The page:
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Have you ever had an opposing counsel who you just didn't care for, personally, professionally, or for any other reason? Have you ever felt compelled to play silly pranks on them in order to exact some angsty revenge for them putting you through the misery of having to work with them?
After all, if you've ever missed a planned event because opposing counsel put you in a tough spot on a joint filing, or by rejecting a brief continuance, that desire for revenge can be very real. However, being professional about your revenge and exacting it through living well and winning your case is highly advisable to pulling a childish prank.
No Fake Online Profiles
Yes, your opposing counsel would probably be more friendly if they were in a happy, loving relationship. But signing them up for a Match.com profile is just mean and liable to land you in some serious trouble, particularly when it comes to your license to practice law.
Above the Law recently covered the cautionary tale of lawyer Drew Randolph Quitschau who had gotten fed up with a longtime adversary. Quitschau did in fact sign up his opposing counsel for a Match.com profile, and more. And while he tried to deny it was him, the digital-trail was rather damning, and he eventually admitted to it. Though he may have been laughing hard when he did it, now, he surely isn't. He settled out a claim with his adversary for $100K, lost his job, and has been suspended because his actions involved moral turpitude.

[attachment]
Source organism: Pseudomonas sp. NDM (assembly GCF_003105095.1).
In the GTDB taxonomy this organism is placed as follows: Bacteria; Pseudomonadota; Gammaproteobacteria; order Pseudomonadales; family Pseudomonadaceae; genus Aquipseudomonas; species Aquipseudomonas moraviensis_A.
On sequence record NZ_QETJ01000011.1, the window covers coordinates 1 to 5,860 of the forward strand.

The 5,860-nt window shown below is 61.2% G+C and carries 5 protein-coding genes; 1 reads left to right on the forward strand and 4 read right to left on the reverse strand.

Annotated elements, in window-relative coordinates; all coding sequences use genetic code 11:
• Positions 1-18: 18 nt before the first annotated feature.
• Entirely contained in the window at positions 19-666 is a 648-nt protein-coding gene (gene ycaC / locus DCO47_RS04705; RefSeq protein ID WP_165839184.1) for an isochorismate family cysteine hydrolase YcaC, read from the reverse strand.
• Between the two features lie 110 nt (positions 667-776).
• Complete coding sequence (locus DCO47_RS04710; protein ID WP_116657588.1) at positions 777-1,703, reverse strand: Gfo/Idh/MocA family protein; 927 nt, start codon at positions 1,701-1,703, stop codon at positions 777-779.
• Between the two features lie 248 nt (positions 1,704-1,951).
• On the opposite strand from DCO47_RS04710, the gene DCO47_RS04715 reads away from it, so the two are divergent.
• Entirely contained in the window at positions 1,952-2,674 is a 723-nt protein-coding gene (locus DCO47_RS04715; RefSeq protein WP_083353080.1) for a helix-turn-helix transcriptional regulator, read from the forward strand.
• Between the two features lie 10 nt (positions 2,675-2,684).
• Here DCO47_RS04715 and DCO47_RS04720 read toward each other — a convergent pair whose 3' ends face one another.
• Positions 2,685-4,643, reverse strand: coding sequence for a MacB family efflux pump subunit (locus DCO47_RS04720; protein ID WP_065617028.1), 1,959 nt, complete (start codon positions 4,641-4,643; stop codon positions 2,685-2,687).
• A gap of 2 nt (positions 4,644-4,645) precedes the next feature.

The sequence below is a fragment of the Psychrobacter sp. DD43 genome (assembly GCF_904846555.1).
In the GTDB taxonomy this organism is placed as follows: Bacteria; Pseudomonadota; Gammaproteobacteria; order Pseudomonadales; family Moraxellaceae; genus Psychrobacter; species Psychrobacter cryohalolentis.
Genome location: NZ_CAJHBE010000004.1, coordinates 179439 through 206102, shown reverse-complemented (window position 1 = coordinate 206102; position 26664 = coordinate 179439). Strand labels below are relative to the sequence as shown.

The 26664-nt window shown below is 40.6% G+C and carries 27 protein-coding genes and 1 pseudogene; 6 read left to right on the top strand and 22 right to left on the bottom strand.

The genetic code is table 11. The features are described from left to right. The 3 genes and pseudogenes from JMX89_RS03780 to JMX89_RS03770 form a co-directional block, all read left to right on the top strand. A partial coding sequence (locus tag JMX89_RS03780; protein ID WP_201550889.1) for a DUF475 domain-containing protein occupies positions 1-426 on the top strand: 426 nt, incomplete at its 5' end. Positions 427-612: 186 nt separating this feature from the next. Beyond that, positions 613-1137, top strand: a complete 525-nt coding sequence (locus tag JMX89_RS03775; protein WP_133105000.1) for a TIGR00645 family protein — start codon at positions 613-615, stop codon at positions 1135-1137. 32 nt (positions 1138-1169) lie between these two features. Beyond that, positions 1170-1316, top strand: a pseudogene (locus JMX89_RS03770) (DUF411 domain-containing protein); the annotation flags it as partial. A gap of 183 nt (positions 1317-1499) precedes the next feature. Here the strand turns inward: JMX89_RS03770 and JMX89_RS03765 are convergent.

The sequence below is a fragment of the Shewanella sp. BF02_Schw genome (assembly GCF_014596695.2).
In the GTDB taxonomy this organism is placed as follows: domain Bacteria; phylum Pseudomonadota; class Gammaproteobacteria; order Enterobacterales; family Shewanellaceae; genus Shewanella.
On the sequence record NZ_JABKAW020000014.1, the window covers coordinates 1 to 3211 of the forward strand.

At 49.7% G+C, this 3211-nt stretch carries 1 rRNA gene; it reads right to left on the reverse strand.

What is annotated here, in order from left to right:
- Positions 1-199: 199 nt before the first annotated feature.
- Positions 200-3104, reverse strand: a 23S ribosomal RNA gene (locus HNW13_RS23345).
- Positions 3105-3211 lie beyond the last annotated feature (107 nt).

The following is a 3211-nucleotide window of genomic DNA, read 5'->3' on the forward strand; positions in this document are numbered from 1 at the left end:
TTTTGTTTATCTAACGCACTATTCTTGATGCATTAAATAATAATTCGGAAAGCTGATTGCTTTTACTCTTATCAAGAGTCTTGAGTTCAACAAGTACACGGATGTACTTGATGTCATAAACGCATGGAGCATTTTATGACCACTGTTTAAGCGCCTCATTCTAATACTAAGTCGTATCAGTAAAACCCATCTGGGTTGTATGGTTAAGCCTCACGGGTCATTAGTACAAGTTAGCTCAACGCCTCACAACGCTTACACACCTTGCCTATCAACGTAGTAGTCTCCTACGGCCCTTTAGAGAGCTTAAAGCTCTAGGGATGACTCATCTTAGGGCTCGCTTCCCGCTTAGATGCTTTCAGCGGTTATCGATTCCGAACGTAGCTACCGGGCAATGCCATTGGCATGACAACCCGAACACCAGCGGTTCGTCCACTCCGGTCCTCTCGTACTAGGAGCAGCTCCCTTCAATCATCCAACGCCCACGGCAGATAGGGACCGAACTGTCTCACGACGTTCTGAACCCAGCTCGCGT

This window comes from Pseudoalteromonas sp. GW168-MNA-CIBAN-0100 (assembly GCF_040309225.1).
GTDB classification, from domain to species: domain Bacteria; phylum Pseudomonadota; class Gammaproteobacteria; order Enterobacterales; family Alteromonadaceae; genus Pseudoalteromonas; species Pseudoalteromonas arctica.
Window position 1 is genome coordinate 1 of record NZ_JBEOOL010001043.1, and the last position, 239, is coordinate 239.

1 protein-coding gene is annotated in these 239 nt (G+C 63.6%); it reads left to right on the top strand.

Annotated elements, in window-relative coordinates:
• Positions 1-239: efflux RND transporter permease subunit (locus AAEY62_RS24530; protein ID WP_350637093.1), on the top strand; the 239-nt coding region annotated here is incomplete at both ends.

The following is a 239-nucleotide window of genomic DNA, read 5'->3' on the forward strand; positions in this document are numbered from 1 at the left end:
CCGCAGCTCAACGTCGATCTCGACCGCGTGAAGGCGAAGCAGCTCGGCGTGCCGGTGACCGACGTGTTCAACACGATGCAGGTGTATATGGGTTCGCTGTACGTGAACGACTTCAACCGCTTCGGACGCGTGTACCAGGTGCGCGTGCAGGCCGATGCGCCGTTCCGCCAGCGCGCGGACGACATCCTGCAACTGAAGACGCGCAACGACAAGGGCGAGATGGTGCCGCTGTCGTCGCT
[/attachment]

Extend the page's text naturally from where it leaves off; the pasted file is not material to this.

Not Even Email Subscriptions
Even if you're just considering some light-hearted pranks, stop. You can't even sign up your opposing counsel for internet newsletters. No matter how badly you want them to receive a daily or weekly digest of news about some random topic that you are all but certain they have no interest in, resist the urge. It is deceitful to enter another person's email into a webform to sign them up for anything.
Being a lawyer means that pulling any sort of prank, whether childish and/or hilarious, is unprofessional. Pranks by their very nature involve deceit, which is where you start to enter the world of moral turpitude.